Comment: A fascinating window into the preacher’s art. Hold up the ideal vision. Let people come to understand not only how we fall short, but how we might get there.
Here is a preacher whom I have suspected of cowardice for years because he never deviated by a hair’s breadth from the economic prejudices of his wealthy congregation. But I was mistaken. He recently included in his sermon a tirade against women who smoke cigarettes and lost almost a hundred of his fashionable parishioners. He is evidently not lacking courage in matters upon which he has deep convictions…The church honestly regards it of greater moment to prevent women from smoking cigarettes than to establish more Christian standards in industrial enterprise.
Comment: The preacher in question did two things wrong. First, he failed to confront his congregation’s economic prejudices. (Today, we would call that “privilege.”) Second, when he decided to let loose, he picked on something rather trivial, and totally gender-segregated, i.e., women smoking cigarettes (!).
I resonate with these words. For decades, rabbis have decried ostentation at bar/bat mitzvah celebrations. That is the modern equivalent of women smoking cigarettes. People get angry. In fact, the issue is too small.
Our people might get less angry, and simultaneously feel more challenged, if we asked them to think about the deeper implications of economic inequality.
C____ has lost his pastorate. I am not surprised. He is courageous but tactless. Undoubtedly he will regard himself as one of the Lord’s martyrs. Perhaps he is. Perhaps loyalty to principle will always appear as tactlessness from the perspective of those who don’t agree with you. You can’t rush into a congregation which has been fed from its very infancy on the individualistic ethic of Protestantism and which is immersed in a civilization where ethical individualism runs riot, and expect to develop a social conscience among the people in two weeks. Nor have you a right to insinuate that they are all hypocrites just because they don’t see what you see.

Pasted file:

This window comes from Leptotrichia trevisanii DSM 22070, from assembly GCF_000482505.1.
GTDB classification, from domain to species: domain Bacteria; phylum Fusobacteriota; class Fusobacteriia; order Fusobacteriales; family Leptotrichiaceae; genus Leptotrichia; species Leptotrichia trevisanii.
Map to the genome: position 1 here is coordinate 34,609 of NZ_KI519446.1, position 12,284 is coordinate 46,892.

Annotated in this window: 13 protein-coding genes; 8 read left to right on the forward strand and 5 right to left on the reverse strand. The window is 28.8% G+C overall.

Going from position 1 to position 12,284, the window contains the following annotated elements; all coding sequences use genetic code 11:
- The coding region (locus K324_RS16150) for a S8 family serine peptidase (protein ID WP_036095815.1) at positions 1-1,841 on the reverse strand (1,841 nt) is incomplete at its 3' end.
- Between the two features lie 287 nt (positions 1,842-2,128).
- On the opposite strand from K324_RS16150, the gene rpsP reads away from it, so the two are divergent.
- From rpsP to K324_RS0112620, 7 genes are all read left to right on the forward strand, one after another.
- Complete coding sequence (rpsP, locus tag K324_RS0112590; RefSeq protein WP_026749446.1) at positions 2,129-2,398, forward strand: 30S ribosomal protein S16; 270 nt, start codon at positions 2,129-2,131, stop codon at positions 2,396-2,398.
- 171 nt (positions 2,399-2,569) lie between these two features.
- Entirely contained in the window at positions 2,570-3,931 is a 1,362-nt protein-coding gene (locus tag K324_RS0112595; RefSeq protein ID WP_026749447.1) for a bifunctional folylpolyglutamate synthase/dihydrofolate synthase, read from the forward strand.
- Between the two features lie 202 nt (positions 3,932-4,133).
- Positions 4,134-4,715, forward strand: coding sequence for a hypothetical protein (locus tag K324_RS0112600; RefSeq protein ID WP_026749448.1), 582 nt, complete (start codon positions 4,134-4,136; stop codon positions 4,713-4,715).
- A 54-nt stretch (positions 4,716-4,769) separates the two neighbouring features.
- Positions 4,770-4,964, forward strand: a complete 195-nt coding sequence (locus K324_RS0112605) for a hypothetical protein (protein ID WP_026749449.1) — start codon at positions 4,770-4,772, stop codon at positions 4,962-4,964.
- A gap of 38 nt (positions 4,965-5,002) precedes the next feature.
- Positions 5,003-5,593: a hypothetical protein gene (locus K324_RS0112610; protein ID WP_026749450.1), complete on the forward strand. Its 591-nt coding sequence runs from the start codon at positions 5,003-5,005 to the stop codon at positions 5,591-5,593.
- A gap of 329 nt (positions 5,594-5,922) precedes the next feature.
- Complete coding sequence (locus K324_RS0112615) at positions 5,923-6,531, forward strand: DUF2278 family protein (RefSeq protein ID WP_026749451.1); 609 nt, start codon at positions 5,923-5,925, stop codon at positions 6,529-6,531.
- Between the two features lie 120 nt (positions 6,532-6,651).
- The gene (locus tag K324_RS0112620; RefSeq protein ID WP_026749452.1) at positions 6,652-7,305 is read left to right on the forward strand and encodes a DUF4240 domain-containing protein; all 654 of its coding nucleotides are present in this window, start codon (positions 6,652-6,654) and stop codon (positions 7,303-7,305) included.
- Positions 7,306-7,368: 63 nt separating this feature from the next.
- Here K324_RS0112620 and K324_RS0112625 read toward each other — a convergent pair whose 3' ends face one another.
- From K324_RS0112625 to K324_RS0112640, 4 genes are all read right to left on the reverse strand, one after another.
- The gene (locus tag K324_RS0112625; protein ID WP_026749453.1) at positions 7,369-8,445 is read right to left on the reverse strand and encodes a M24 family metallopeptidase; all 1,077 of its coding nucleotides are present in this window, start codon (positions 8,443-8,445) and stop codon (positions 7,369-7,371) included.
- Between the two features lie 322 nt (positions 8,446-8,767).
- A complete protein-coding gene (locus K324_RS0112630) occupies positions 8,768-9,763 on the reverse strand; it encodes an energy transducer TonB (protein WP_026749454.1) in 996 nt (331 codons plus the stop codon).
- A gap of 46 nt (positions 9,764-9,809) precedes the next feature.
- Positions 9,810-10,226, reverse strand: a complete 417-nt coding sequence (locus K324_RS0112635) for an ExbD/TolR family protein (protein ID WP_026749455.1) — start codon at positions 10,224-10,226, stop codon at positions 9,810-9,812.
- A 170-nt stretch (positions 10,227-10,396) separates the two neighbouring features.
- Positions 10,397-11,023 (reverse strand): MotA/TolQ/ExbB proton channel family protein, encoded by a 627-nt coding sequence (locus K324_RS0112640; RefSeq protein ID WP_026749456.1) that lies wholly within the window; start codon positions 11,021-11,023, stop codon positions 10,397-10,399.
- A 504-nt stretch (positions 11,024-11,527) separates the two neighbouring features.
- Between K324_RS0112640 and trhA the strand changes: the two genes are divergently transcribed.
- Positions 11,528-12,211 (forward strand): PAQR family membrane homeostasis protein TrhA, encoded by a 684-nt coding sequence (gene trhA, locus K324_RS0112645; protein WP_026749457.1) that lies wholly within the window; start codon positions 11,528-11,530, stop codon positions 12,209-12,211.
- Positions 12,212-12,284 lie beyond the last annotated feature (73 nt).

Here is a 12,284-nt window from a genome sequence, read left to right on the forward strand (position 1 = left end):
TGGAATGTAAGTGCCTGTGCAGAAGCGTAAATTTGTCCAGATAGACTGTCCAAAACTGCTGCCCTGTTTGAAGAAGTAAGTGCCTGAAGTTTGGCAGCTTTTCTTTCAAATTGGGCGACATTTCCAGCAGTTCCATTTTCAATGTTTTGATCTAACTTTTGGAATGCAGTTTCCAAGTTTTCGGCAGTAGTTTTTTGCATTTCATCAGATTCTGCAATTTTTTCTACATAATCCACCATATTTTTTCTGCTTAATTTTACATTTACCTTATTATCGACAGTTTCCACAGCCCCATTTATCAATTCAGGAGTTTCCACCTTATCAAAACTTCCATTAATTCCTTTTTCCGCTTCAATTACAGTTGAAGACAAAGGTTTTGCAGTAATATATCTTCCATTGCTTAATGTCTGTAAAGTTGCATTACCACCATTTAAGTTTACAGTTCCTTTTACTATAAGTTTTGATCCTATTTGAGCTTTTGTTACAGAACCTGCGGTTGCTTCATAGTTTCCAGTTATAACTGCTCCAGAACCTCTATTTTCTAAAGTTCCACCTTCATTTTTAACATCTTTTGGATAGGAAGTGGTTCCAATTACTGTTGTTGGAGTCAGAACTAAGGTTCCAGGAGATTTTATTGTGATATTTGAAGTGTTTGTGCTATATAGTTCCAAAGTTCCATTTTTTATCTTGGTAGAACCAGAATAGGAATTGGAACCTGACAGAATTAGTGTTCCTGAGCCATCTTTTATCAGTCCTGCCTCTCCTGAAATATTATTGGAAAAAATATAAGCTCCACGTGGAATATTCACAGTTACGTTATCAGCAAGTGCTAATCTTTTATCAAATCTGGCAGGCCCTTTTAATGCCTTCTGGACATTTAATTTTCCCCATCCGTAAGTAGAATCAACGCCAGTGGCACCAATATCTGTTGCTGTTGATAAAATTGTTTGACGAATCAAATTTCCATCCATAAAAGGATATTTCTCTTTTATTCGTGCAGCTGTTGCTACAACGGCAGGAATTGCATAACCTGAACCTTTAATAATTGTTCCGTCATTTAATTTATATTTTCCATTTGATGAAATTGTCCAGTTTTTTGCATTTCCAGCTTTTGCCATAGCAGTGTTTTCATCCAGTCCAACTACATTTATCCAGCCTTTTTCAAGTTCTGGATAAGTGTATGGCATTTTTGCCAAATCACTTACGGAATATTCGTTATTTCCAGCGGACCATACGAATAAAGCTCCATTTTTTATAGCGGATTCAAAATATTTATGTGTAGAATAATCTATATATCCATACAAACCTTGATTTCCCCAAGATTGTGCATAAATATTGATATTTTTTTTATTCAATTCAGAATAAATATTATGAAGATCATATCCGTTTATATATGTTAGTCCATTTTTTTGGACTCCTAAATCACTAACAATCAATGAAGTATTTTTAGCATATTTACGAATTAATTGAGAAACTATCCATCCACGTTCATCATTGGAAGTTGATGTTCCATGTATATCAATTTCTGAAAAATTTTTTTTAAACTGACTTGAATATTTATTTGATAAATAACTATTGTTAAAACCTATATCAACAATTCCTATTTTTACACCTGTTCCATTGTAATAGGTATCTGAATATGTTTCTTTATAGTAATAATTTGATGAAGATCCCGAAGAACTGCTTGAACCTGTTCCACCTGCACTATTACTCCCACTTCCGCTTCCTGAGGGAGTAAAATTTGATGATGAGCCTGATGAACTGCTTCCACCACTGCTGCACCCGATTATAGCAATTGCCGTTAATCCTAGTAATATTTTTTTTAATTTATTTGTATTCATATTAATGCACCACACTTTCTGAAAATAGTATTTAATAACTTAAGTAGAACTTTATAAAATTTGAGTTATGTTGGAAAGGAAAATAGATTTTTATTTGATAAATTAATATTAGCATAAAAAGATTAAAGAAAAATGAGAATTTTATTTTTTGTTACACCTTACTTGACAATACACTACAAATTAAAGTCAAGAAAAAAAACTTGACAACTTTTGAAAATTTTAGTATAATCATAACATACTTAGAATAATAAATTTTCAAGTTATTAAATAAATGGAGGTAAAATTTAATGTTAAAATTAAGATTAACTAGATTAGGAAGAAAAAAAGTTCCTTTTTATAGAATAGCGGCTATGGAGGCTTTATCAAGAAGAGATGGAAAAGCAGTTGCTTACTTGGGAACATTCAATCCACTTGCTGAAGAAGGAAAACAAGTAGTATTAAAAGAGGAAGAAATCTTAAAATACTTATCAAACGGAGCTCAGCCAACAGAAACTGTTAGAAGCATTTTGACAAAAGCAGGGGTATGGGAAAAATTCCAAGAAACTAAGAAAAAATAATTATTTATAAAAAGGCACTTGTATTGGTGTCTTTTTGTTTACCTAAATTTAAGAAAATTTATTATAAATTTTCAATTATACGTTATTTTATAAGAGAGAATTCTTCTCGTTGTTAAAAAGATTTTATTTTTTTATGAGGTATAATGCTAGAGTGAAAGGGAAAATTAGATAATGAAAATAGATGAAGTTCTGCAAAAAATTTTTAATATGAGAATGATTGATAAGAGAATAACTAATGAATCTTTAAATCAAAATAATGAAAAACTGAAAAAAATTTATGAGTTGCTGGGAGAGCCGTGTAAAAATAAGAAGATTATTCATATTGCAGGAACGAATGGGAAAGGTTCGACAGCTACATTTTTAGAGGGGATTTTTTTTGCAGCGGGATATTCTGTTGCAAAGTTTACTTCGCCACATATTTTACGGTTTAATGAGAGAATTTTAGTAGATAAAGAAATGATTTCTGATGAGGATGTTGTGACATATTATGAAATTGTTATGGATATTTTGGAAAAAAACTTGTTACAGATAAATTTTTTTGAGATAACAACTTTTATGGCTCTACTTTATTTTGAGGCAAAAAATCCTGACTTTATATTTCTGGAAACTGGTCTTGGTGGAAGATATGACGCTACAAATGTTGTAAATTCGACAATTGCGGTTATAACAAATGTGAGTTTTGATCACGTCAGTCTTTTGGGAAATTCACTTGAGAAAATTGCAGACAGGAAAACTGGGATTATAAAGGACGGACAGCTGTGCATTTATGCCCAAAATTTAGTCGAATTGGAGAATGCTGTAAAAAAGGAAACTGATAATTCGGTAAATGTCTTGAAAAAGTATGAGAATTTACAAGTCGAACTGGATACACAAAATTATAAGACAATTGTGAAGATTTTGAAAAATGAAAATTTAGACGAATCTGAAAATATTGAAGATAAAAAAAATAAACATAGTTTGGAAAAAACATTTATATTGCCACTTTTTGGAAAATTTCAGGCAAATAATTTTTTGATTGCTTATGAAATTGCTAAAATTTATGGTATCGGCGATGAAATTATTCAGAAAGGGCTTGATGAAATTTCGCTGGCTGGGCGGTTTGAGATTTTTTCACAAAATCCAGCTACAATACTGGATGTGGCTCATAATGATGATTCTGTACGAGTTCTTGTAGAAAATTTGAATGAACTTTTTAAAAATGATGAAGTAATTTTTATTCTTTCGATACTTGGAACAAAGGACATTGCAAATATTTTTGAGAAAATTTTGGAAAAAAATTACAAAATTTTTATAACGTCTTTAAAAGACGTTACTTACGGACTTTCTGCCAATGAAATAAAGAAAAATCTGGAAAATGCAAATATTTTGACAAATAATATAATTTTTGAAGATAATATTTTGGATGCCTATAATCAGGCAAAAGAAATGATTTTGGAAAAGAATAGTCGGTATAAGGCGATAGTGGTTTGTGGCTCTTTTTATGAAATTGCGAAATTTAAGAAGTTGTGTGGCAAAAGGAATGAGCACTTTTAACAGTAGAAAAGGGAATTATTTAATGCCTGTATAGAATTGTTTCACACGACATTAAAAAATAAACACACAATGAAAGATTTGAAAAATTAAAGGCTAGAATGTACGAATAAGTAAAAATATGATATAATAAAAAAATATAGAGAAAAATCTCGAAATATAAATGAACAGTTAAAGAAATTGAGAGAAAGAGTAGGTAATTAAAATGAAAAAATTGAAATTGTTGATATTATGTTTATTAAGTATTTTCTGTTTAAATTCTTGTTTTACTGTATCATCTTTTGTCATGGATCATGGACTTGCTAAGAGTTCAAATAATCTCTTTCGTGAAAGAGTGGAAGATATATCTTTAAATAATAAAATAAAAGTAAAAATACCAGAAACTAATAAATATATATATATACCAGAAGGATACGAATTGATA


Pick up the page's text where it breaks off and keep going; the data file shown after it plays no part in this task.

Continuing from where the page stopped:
Comment: We rabbis like to assume/presume that we wear the mantle of the ancient prophets. But, the prophets had some benefits that we lack. They never had to cultivate a relationship with their people. The only relationship that mattered was God.
Context and history matter. In the midrash, Moses defends his people when they worship the Golden Calf.
“Where did You choose to put this people? In Egypt. What do they worship in Egypt? Animals. Did you think that it would only take a few days to convert them all to strict monotheism?!?”
American religion confronts a tsunami of values that threaten to engulf it: rampant individualism, materialism, consumerism, cultural amnesia, among others. Those values challenge all liberal and main line denominations. These are so momentous that no one clergy person, house of worship, even denomination can do it on their own.
But, yes: we make modest and forceful beginnings. I am grateful to the ghost of Reinhold Niebuhr for reminding us how to do so– with charm, subtlety, and courage.